The move follows Ford's slashing of dealer parts margins in January that had a knock-on effect of reducing bodyshop parts margins by between 10-12%. Subaru has also announced plans to cut prices by up to 56%, including wings, bonnets and bumpers, to boost the use of genuine parts by bodyshops. It expects insurance premiums to fall due to lower accident repair bills.
Vauxhall says it reduced prices rather than dealer margins to protect bodyshop profits. In a statement to bodyshops, Mike Lee, Vauxhall parts sales manager, says: “There has been speculation that Vauxhall would follow the profit damaging action of others, but that would not be in anyone's interests. Our action reinforces our commitment to the repair industry.”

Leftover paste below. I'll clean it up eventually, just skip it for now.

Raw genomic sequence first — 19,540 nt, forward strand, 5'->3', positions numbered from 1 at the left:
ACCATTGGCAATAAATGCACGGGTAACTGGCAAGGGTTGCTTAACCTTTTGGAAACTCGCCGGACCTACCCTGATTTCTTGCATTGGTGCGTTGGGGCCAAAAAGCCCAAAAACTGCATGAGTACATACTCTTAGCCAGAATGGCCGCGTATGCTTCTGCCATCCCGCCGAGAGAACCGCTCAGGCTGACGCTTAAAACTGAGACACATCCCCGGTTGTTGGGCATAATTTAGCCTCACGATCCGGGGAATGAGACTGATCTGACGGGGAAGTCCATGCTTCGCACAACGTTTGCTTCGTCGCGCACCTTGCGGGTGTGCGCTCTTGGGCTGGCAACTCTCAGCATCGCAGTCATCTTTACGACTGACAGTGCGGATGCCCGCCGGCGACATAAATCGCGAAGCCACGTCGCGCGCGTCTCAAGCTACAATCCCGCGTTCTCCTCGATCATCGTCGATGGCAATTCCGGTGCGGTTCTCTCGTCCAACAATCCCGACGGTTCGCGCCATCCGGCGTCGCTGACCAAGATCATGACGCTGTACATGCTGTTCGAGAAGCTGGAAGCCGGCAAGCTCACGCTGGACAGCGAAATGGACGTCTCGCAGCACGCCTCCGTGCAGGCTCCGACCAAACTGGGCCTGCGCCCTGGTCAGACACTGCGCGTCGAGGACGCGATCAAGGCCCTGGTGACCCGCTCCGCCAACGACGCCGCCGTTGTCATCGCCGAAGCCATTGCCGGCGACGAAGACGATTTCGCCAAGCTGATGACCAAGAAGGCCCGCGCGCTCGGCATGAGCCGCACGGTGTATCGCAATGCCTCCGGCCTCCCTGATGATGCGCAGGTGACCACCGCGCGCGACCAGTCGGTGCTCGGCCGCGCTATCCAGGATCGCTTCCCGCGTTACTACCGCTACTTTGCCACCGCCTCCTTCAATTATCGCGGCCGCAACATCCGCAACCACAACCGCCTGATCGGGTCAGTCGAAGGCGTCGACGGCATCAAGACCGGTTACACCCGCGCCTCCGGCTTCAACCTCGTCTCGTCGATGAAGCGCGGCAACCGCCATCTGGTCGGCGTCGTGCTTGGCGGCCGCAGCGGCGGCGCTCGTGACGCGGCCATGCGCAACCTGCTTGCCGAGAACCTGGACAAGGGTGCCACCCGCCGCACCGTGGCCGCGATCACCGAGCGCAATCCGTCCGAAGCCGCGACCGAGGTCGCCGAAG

Bodyshops have an historic reliance on high crash parts discounts from dealers to support operating costs. While the Ford discount reductions have made insurer-approved contracts unviable, the Vauxhall parts price reductions have left margins largely intact. However, bodyshops are now passing on margin to insurers on lower priced items leaving them with an overall reduced retained profit.
Neil Kirk, managing director of Howard Basford, feels the issue of reducing parts margins is one of the biggest concerns facing the industry, although he believes the move may change the relationship between insurers, repairers and carmakers. “Reducing parts margins may hasten the onset of labour-only arrangements between selected repairers and some insurers and thereby allow the parts to pass to the insurer at cost,” he says.
Most insurers have responded swiftly to repairers' reduced parts profit by either cutting their discount requirement or enhancing labour rates. Market leader Direct Line/Churchill is, however, expected to wait until its new approved repairer contract is released in May before making any decision.